Returning to innovative products, it is clearly of interest to spot which ones will be disruptive, and to get behind them. A recent example of a potentially disruptive technology was recently announced - spray-on liquid glass. The disruptive potential in this technology is the fact that having a very thin (between 15 and 30 molecules thick) flexible and breathable layer on things makes it much easier to keep those things clean. From the article it appears that a lot of testing has already been done on this material, and it seems to be working well.

Why is this so disruptive? Well, if this coating works out, it will severely impact the market for household cleaning products - most of them will not be needed anymore. It could spread over into several other sectors too - sterile environment management for example. But just the household cleaning product market would be enough - it is apparently a market of about $7 billion annually in the US alone. That part of the economy might disappear very rapidly. Now $7 billion is not very much in terms of the $14 trillion (approximately) US Gross Domestic Product (it's about 0.05% in fact) but this is not the only change of this sort that is happening. Imagine that you work in business of household cleaning products - if this new product pans out (and the evidence appears good that it will) then you had best be polishing your resume, because in 5 years or so the odds are your job will not exist.

And it is not just the household cleaning product business that is at risk. All of us, no matter what our jobs, had best be thinking about having to change jobs. Not to be thinking that way is simply to ensure that you are surprised when the change comes to your industry.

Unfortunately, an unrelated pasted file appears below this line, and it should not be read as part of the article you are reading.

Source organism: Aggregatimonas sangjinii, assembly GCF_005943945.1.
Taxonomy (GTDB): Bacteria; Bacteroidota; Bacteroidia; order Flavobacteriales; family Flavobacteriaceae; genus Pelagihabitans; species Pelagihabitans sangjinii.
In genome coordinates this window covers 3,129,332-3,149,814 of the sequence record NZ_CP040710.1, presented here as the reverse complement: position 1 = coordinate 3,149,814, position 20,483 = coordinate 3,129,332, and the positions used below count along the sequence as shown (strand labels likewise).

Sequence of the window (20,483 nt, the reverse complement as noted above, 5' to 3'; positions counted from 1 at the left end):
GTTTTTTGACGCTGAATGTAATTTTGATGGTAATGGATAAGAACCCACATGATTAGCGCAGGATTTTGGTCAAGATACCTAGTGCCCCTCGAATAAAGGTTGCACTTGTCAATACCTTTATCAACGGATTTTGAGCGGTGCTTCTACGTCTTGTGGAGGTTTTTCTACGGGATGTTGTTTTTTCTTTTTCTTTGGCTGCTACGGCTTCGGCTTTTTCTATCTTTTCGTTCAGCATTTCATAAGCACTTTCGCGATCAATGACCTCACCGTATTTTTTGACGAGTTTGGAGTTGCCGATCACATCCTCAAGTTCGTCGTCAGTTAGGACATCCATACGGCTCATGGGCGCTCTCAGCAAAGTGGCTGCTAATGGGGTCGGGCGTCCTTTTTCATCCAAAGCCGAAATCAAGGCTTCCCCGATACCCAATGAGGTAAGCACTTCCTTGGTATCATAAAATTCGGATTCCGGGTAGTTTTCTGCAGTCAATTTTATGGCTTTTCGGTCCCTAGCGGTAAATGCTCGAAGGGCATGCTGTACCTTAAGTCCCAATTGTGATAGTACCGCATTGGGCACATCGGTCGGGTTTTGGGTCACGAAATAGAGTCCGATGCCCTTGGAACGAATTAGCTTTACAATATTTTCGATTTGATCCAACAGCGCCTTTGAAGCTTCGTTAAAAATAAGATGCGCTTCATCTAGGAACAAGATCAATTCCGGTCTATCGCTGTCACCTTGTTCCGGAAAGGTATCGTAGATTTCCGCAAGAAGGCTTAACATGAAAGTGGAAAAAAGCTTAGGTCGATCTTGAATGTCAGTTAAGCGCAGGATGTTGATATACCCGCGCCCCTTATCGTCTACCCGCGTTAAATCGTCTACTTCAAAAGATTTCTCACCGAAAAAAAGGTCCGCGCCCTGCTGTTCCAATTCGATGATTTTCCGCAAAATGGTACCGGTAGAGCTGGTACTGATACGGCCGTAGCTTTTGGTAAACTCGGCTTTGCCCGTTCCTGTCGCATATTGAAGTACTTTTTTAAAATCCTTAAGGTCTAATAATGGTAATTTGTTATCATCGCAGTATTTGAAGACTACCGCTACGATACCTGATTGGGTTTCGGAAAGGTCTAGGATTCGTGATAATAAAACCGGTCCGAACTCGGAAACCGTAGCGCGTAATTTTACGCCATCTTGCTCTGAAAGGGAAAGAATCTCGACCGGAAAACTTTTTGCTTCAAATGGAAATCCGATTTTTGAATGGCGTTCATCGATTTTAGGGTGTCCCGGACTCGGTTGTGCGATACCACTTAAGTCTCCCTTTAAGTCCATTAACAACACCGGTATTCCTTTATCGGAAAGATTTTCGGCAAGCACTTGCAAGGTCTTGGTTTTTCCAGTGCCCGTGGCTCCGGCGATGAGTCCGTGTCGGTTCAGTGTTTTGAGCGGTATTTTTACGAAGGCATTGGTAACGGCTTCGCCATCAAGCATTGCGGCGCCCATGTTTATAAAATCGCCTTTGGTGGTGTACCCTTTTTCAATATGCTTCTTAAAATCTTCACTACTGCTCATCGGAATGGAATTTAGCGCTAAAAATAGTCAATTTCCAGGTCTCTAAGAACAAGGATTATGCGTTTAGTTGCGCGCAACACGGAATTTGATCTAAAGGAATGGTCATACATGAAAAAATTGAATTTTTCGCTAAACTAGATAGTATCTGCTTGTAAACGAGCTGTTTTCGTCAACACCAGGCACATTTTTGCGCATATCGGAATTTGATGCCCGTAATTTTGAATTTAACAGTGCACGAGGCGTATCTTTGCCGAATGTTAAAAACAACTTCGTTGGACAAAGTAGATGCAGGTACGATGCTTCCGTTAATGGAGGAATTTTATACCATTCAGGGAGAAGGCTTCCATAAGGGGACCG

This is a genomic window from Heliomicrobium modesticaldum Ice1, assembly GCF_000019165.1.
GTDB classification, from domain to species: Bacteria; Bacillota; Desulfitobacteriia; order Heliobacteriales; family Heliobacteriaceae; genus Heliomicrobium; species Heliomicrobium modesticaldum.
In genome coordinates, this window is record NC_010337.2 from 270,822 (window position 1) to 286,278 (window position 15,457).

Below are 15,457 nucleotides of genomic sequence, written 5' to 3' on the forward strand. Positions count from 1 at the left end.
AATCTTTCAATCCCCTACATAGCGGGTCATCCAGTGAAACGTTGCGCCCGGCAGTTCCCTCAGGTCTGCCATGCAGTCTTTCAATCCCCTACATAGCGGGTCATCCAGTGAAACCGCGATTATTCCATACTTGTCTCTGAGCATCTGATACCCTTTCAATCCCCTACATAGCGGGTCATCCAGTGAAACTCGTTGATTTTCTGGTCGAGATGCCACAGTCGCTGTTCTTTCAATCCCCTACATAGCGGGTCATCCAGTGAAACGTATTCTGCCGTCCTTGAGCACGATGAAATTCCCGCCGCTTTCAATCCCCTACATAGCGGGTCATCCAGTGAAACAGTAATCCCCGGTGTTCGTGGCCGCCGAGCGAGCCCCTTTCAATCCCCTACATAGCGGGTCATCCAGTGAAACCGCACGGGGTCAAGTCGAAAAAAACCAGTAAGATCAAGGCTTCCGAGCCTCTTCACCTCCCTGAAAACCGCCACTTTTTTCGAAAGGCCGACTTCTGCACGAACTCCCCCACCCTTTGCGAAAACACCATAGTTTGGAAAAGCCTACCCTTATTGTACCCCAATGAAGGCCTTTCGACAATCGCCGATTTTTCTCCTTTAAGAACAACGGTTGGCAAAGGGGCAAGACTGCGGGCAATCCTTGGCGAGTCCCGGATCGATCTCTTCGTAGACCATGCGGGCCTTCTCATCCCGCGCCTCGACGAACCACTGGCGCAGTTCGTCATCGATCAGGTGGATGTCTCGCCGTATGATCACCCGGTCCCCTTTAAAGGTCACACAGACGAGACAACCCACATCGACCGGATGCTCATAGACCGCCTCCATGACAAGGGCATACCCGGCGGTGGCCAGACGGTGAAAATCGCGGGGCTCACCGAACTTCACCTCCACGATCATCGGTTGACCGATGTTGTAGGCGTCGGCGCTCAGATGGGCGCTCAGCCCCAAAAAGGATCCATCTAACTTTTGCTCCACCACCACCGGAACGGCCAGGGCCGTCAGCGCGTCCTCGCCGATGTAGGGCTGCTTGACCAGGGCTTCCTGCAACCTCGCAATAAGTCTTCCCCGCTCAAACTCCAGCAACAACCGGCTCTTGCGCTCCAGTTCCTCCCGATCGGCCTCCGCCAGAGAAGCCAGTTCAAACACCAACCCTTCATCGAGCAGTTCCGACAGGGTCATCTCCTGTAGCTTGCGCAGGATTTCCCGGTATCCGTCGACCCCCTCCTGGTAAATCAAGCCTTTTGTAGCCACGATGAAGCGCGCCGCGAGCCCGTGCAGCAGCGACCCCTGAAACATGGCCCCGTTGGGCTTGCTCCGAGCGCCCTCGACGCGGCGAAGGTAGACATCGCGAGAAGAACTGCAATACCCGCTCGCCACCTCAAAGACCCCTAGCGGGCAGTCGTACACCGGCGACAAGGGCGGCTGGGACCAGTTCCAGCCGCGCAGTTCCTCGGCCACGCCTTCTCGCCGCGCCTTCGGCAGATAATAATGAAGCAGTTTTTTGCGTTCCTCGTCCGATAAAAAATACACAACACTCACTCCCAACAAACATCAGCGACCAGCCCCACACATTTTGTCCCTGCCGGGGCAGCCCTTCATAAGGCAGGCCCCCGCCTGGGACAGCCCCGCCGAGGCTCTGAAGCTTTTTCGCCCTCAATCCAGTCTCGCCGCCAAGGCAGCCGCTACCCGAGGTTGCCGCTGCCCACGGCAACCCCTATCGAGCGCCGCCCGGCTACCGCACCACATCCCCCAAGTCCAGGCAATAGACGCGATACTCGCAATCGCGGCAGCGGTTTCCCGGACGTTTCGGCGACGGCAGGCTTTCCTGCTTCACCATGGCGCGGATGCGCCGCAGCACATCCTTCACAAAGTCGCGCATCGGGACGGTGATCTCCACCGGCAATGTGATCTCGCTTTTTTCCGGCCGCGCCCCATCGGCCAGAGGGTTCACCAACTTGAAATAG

Of course, not all technology is going to create so much destruction. Another recent announcement of a technology development talked about a device to allow us to walk on walls. I have no doubt that this will prove useful to a small number of people (those who wash windows on high rise buildings for example, or cat burglars) but it is hard to see this impacting our economy to the tune of $7 billion a year (although that might reflect a lack of imagination on my part). So, cool technology - yes! Creatively destructive - no!

And then there are some areas where the impact of the new technology is far from clear. One such at present is the impact of e-books on the whole publishing industry. This is a matter of some current interest because of the recent unveiling of the iPad tablet from Apple. Additionally there was a bit of a spat between Amazon and MacMillan (the book publisher) over the weekend. Basically, Amazon wants to be able to sell e-books for significantly less than hardcover books. Publishers do not like this, because they see less opportunity for profit from e-books than from hardcovers. Virginia Postrel dissects the issues very neatly in her article, and there is a more scholarly discussion of "utility Strategy" here. But as Stephen Green points out, the whole business model of publishing books is going to change rapidly and irreversibly. A few years ago, the big book stores and Amazon put pressure on the small independent book store - some survived, many did not. Now, Amazon and Apply are applying similar pressure to book publishers - guess what's going to happen...